The stratospheric ozone layer absorbs most of the harmful ultraviolet B (UVB) radiation (shortwave UV rays measuring 280-315 nanometers, or nm) emitted by the sun. In small amounts, UVB radiation is helpful to life (e.g., for the production of vitamin D). But what happens when the ozone layer is threatened?
That's what happened in the 1970s and 1980s. Concerns regarding the ozone layer began in 1970 with Paul Crutzen's study1 suggesting that nitrogen oxides could act as catalysts to destroy ozone. Then, Harold Johnston2suggested that nitrogen oxides from stratospheric supersonic transport aircraft (such as the Concorde) might deplete the ozone layer by 3 to 23 percent.
|The more damage there is to the ozone layer, the more UVB rays that reach our bodies.|
Next, Richard Stolarski and Ralph Cicerone3 identified a chlorine reaction that could do the same. And in 1974, Mario Molina and F. Sherwood Rowland4 suggested that CFCs (chlorofluorocarbons, certain inert gaseous compounds) could also accumulate in the atmosphere, releasing chlorine into the stratosphere that could deplete ozone; CFCs were widely used in spray cans, as refrigerants, and as industrial cleaning and drying agents. All of these experts' concerns proved prescient in 1985, when Joe Farman, Brian Gardiner, and Jon Shanklin published a paper5 describing the serious decline in ozone over Antarctica, the so-called Antarctic ozone hole. [Figure 1].
|FIGURE 1. Images of the Antarctic ozone hole in October, using artificial colors
to represent varying ozone layer thickness patterns. Total ozone is measured in
Dobson units (named after G. M. B. Dobson, an early leader of ozone observations).
The Dobson unit is a measure of ozone layer thickness. The natural Antarctic ozone
level in October is 300 Dobson units (green on our color scale). In the mid-latitudes,
ozone typically exceeded 450 Dobson units in the 1970's (red on our color scale).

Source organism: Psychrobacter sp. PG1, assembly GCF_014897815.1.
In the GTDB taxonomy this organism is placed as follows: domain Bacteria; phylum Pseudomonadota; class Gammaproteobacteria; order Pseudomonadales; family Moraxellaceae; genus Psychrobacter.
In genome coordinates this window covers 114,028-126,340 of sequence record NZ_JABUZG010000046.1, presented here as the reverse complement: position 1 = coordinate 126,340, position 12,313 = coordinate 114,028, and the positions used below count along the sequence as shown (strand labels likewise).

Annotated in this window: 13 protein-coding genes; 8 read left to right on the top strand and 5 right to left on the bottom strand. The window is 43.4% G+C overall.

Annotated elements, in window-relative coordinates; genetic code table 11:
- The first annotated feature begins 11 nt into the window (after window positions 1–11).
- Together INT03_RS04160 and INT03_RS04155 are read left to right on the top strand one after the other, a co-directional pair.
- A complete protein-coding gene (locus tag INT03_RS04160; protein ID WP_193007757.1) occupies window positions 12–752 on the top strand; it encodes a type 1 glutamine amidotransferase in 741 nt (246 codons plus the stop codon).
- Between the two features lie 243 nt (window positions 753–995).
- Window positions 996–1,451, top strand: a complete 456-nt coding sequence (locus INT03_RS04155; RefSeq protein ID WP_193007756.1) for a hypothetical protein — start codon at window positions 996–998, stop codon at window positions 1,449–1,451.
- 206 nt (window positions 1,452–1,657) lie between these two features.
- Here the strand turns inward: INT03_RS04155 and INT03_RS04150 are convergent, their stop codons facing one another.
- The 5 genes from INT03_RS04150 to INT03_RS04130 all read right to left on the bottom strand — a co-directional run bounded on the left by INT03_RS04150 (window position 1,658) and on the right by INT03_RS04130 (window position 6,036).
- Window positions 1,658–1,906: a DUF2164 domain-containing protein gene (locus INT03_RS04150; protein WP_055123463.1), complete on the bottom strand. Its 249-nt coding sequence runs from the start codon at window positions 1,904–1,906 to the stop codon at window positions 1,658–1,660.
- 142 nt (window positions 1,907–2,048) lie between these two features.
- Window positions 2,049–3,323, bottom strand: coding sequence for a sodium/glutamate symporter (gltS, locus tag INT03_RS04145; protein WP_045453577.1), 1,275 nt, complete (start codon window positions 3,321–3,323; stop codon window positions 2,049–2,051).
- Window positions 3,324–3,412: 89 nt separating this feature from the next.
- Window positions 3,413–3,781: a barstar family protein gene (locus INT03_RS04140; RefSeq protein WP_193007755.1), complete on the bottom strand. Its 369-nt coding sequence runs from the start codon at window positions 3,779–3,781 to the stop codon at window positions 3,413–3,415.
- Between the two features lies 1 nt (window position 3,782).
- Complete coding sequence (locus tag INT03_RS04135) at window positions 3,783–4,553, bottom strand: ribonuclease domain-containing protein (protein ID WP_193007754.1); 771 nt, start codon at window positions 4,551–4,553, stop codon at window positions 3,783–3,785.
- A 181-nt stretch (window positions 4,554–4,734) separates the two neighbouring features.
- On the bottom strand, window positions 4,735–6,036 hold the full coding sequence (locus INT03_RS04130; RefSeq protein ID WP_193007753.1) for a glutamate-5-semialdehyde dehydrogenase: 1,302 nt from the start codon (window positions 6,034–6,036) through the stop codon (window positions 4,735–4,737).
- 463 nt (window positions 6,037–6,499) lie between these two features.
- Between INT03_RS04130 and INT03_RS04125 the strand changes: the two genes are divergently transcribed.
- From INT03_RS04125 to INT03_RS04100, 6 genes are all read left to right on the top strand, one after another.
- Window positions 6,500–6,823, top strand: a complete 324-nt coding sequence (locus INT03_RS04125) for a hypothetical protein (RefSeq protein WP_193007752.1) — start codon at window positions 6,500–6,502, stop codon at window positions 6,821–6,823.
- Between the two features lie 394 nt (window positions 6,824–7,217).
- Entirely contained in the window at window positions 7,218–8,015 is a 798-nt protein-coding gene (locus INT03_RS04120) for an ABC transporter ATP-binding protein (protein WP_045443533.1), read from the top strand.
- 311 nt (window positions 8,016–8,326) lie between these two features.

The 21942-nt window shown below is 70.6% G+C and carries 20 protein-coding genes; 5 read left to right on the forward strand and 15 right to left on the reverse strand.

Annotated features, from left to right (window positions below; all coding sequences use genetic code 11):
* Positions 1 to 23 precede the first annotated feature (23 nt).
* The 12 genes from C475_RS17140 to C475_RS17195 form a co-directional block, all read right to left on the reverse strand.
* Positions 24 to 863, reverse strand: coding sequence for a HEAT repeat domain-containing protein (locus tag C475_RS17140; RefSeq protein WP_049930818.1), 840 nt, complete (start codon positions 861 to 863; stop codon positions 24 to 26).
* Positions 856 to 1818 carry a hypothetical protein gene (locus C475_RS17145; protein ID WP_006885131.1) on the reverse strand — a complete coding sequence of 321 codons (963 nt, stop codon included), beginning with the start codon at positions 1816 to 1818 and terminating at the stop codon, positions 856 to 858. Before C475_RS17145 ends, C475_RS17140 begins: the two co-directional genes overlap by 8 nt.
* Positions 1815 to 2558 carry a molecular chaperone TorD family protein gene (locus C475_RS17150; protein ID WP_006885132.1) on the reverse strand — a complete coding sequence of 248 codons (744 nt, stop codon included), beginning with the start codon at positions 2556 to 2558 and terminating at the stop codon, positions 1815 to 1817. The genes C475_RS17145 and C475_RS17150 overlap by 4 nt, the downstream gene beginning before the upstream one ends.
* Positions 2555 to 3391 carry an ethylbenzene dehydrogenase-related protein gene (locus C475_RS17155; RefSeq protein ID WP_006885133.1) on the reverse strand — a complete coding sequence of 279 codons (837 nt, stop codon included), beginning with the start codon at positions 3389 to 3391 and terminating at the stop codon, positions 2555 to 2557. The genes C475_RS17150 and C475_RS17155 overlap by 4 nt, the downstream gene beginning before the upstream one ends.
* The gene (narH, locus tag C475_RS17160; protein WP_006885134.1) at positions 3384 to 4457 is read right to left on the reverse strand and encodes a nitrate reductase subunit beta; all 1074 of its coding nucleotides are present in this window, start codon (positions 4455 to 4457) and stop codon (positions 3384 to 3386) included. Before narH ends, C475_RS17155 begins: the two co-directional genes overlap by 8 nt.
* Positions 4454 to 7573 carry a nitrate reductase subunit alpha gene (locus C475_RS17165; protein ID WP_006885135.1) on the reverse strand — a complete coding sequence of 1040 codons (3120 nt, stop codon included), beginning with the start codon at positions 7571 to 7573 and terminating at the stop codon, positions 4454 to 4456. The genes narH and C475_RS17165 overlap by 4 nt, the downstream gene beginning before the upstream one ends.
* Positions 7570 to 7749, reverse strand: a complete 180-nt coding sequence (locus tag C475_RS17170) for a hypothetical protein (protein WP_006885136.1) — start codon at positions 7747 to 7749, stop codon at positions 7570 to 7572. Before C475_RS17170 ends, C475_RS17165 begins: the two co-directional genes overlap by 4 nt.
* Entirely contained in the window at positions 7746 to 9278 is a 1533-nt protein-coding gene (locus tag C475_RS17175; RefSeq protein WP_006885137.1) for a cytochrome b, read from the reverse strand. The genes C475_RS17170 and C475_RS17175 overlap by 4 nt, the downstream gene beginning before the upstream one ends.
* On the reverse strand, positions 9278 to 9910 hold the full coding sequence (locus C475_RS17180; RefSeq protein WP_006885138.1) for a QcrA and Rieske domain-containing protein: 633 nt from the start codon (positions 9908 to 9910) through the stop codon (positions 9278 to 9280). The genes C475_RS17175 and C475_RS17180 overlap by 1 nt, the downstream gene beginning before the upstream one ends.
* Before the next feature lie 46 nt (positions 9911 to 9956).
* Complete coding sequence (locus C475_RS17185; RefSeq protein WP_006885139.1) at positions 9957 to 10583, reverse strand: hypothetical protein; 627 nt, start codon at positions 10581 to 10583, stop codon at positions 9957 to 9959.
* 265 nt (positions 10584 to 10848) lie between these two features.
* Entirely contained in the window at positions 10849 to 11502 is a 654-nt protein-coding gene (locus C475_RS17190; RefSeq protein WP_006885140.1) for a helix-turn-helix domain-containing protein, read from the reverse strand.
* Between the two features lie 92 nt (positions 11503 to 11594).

October ozone levels over Antarctica now decrease to about 100 Dobson units
(purple on our color scale). Ozone levels outside of the ozone hole (30S-70S) have
also decreased; note the shift from the deep red colors in the early years to the
more faded orange colors in the later years.
The more damage there is to the ozone layer, the more UVB rays that reach our bodies. UVB rays (as well as the sun's longer-wave, UVA rays, from 315-400 nm) can produce DNA damage in the skin and mucous membranes, causing genetic mutations that can lead to skin cancer, premature skin aging, cataracts and other eye conditions. Excessive UV exposure can also weaken immune system functioning, reducing our ability to fight off skin cancers and other maladies. Therefore, ozone loss is a serious health threat.
Sounding the Alarm
In 1987, the international community responded to the ozone crisis with the Montreal Protocol. This treaty limited production and consumption of ozone-depleting substances, allowing for changes to the agreement as scientific understanding evolved. Since 1987, the Protocol has been updated seven times, and CFC production is now globally banned.
Now, more than 20 years after the Montreal Protocol was negotiated, CFC levels are finally declining in our atmosphere. It was first recognized in 1995 that CFC levels were no longer increasing in the troposphere, the portion of the atmosphere below the stratosphere. By 2000, satellite observations showed that chlorine levels in the stratosphere had stabilized, and today they are gradually decreasing. Change is slow because CFCs have very long lifetimes in our atmosphere; for example, CFC-12, a.k.a. Freon-12, will require 100 years to decrease to about one third of its current amount.
Between 1980 and 1995, ozone declined about four percent over the mid-latitudes of the Northern Hemisphere. But today, combined ground and satellite observation shows that ozone is only about three percent below the levels seen in the 1960s and 70s. [Figure 2]. This means that the ozone layer may be starting to repair itself.
|FIGURE 2. Percentage of reduction of Northern mid-latitude ozone (35-60N) from
satellite (red) and ground stations (black) from the 1960s to the 2000s. Between 1980
and 1995, ozone declined about four percent over the mid-latitudes of the Northern
Hemisphere. But today, combined ground and satellite observation shows that ozone
is only about three percent below the levels seen in the 1960s and 70s. The very
low values in the early 1990s resulted from the influence on stratospheric ozone